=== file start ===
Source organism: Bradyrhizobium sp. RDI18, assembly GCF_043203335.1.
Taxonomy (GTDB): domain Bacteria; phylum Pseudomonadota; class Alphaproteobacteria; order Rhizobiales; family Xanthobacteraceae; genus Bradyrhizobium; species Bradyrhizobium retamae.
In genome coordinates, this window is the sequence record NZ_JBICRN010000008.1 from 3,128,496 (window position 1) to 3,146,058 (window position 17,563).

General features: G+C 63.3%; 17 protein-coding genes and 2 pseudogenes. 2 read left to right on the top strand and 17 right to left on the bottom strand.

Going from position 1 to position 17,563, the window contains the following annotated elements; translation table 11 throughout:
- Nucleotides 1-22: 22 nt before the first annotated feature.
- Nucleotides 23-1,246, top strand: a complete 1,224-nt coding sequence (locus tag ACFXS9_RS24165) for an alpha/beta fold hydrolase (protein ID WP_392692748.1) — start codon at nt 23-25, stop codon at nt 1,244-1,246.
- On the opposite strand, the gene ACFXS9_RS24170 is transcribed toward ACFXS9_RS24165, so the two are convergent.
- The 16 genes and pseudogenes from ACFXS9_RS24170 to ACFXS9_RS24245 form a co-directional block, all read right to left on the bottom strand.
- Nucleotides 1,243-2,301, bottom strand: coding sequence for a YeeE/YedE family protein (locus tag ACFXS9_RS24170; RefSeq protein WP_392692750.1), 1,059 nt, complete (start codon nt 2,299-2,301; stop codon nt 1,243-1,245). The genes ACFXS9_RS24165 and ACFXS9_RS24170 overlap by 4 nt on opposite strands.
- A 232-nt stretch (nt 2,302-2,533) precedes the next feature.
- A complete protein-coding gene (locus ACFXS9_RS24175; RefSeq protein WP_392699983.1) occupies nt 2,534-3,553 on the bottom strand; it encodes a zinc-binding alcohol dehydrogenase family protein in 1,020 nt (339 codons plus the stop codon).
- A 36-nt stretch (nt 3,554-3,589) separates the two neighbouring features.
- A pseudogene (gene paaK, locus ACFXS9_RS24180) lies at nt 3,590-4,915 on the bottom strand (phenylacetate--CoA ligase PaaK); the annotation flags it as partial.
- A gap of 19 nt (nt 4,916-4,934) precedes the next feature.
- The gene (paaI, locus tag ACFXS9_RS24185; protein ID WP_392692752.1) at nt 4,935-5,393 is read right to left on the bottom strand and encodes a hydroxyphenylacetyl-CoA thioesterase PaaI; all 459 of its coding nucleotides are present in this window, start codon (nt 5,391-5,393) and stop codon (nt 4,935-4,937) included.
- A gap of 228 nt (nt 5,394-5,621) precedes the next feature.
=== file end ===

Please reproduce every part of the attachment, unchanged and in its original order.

Source organism: Bradyrhizobium sp. RDI18, assembly GCF_043203335.1.
Taxonomy (GTDB): domain Bacteria; phylum Pseudomonadota; class Alphaproteobacteria; order Rhizobiales; family Xanthobacteraceae; genus Bradyrhizobium; species Bradyrhizobium retamae.
In genome coordinates, this window is the sequence record NZ_JBICRN010000008.1 from 3,128,496 (window position 1) to 3,146,058 (window position 17,563).

General features: G+C 63.3%; 17 protein-coding genes and 2 pseudogenes. 2 read left to right on the top strand and 17 right to left on the bottom strand.

Going from position 1 to position 17,563, the window contains the following annotated elements; translation table 11 throughout:
- Nucleotides 1-22: 22 nt before the first annotated feature.
- Nucleotides 23-1,246, top strand: a complete 1,224-nt coding sequence (locus tag ACFXS9_RS24165) for an alpha/beta fold hydrolase (protein ID WP_392692748.1) — start codon at nt 23-25, stop codon at nt 1,244-1,246.
- On the opposite strand, the gene ACFXS9_RS24170 is transcribed toward ACFXS9_RS24165, so the two are convergent.
- The 16 genes and pseudogenes from ACFXS9_RS24170 to ACFXS9_RS24245 form a co-directional block, all read right to left on the bottom strand.
- Nucleotides 1,243-2,301, bottom strand: coding sequence for a YeeE/YedE family protein (locus tag ACFXS9_RS24170; RefSeq protein WP_392692750.1), 1,059 nt, complete (start codon nt 2,299-2,301; stop codon nt 1,243-1,245). The genes ACFXS9_RS24165 and ACFXS9_RS24170 overlap by 4 nt on opposite strands.
- A 232-nt stretch (nt 2,302-2,533) precedes the next feature.
- A complete protein-coding gene (locus ACFXS9_RS24175; RefSeq protein WP_392699983.1) occupies nt 2,534-3,553 on the bottom strand; it encodes a zinc-binding alcohol dehydrogenase family protein in 1,020 nt (339 codons plus the stop codon).
- A 36-nt stretch (nt 3,554-3,589) separates the two neighbouring features.
- A pseudogene (gene paaK, locus ACFXS9_RS24180) lies at nt 3,590-4,915 on the bottom strand (phenylacetate--CoA ligase PaaK); the annotation flags it as partial.
- A gap of 19 nt (nt 4,916-4,934) precedes the next feature.
- The gene (paaI, locus tag ACFXS9_RS24185; protein ID WP_392692752.1) at nt 4,935-5,393 is read right to left on the bottom strand and encodes a hydroxyphenylacetyl-CoA thioesterase PaaI; all 459 of its coding nucleotides are present in this window, start codon (nt 5,391-5,393) and stop codon (nt 4,935-4,937) included.
- A gap of 228 nt (nt 5,394-5,621) precedes the next feature.